It is also part of a larger push to go after dollars earmarked for TV commercials, the top choice among advertisers when they launch campaigns.
"We would like to be able to be explicit and say this is the amount of people you can reach tomorrow, or the amount of people you can reach when you are launching a movie," said Carolyn Everson, Facebook vice president of global marketing solutions.
Consider that almost 6 million people tuned in to watch the mid-season premier of AMC's highly anticipated series "Breaking Bad" on Sunday.
With more than 1 billion users, there is little doubt about the popularity of the world's No. 1 social network, but advertisers often need much more data to make decisions.
Rebecca Lieb, a media and advertising analyst at Altimeter Group, said one billion is an abstract number. "As impressive and as big as Facebook is, by breaking it down more regionally we are getting more of an idea," she said.
Facebook also released on Tuesday the number of active monthly and daily mobile users in the United States and the U.K.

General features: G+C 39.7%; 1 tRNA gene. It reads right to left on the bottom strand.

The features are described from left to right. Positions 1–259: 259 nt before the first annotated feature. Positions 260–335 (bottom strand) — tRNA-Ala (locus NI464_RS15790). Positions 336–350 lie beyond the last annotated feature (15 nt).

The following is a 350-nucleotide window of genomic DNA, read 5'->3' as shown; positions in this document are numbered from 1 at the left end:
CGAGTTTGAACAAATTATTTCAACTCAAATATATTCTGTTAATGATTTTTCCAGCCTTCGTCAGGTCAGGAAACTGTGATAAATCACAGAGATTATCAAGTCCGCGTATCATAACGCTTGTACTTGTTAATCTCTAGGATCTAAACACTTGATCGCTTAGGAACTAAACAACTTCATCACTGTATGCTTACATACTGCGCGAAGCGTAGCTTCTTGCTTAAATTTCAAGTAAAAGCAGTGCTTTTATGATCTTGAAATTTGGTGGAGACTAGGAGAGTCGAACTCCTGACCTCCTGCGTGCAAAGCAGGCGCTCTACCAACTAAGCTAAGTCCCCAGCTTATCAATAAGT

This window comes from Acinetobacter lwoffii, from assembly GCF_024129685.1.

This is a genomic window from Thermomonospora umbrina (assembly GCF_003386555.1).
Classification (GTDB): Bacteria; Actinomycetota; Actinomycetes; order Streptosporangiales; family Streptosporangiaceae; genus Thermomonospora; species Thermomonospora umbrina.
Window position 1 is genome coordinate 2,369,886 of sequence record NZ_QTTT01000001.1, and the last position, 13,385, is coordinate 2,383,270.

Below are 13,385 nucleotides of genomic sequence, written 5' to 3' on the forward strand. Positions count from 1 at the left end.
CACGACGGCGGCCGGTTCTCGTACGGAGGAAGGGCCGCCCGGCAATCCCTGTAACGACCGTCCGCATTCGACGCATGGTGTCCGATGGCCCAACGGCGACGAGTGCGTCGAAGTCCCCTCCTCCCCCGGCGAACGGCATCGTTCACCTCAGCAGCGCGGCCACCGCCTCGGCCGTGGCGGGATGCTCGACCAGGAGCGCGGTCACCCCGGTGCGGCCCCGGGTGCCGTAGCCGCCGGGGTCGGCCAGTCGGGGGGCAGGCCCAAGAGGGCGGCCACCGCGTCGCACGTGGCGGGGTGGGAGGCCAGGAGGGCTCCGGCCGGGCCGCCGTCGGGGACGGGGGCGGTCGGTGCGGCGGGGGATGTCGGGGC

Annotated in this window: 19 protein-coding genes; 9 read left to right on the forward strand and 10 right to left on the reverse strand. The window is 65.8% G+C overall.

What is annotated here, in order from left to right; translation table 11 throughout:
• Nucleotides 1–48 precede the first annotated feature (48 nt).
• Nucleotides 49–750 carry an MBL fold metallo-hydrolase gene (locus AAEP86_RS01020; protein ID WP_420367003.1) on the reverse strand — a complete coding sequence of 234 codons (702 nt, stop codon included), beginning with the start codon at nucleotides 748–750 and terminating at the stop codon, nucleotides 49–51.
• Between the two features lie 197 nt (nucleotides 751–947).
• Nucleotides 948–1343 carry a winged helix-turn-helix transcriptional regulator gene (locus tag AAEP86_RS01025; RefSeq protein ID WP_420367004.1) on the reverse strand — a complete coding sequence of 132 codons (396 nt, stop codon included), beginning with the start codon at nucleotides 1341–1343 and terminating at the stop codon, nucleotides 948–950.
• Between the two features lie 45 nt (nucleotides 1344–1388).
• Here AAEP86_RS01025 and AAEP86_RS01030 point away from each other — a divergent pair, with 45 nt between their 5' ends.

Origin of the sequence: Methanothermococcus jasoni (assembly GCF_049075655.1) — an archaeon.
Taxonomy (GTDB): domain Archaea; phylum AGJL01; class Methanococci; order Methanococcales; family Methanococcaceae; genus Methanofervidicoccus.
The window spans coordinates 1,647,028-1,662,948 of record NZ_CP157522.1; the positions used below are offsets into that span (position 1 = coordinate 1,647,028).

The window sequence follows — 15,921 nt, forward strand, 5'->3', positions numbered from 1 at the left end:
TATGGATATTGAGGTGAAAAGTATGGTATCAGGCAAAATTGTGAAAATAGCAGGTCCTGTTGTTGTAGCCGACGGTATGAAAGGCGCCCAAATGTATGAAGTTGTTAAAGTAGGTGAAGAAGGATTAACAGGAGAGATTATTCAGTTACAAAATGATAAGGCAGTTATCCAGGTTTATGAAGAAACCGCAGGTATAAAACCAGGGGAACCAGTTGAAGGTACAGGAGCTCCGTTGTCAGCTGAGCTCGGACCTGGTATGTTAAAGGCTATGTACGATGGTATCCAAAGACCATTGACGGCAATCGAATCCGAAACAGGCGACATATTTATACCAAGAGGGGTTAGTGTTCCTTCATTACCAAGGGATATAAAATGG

Television commands the largest share of advertising money spent in the United States at 39 percent, according to eMarketer research, which estimated that $66.3 million in ad dollars would go towards TV this year. Digital advertising represents about 25 percent of 2013 estimated advertising spend at $42 billion.
Still, there is a shift occurring: the average time spent daily with digital media is expected to surpass TV viewing for the first time this year, according to eMarketer.
Underscoring the change taking place in people's habits, WPP founder and Chief Executive Martin Sorrell expects up to 45 percent of the agency's business to go towards digital within five years, he wrote in post on LinkedIn.
Facebook delivered its strongest ad revenue growth performance in almost two years in July as it benefited from 18 months of retooling its products, including a mobile version of its service. Total ad revenue in the second quarter was $1.6 billion and its shares are up almost 50 percent over the past month.
The company is widely expected to launch a revamped video advertising service, but Facebook's Everson declined to comment on this.
"The conversation now is how can you reach this amount of people and target them," Everson said about how advertisers want to limit the amount of "waste" spent on trying to reach the right consumer.
She said that because Facebook's audience is so large, it has the ability to target consumers.
"Eyeballs are important but they are not the only thing in advertising," said Clark Fredricksen, a vice president at eMarketer. "The receptiveness of the TV audience is ultimately the reason why it's such a huge ad medium."
"Sitting and watching the screen is different than clicking and operating on an agenda," he said.
© Thomson Reuters 2013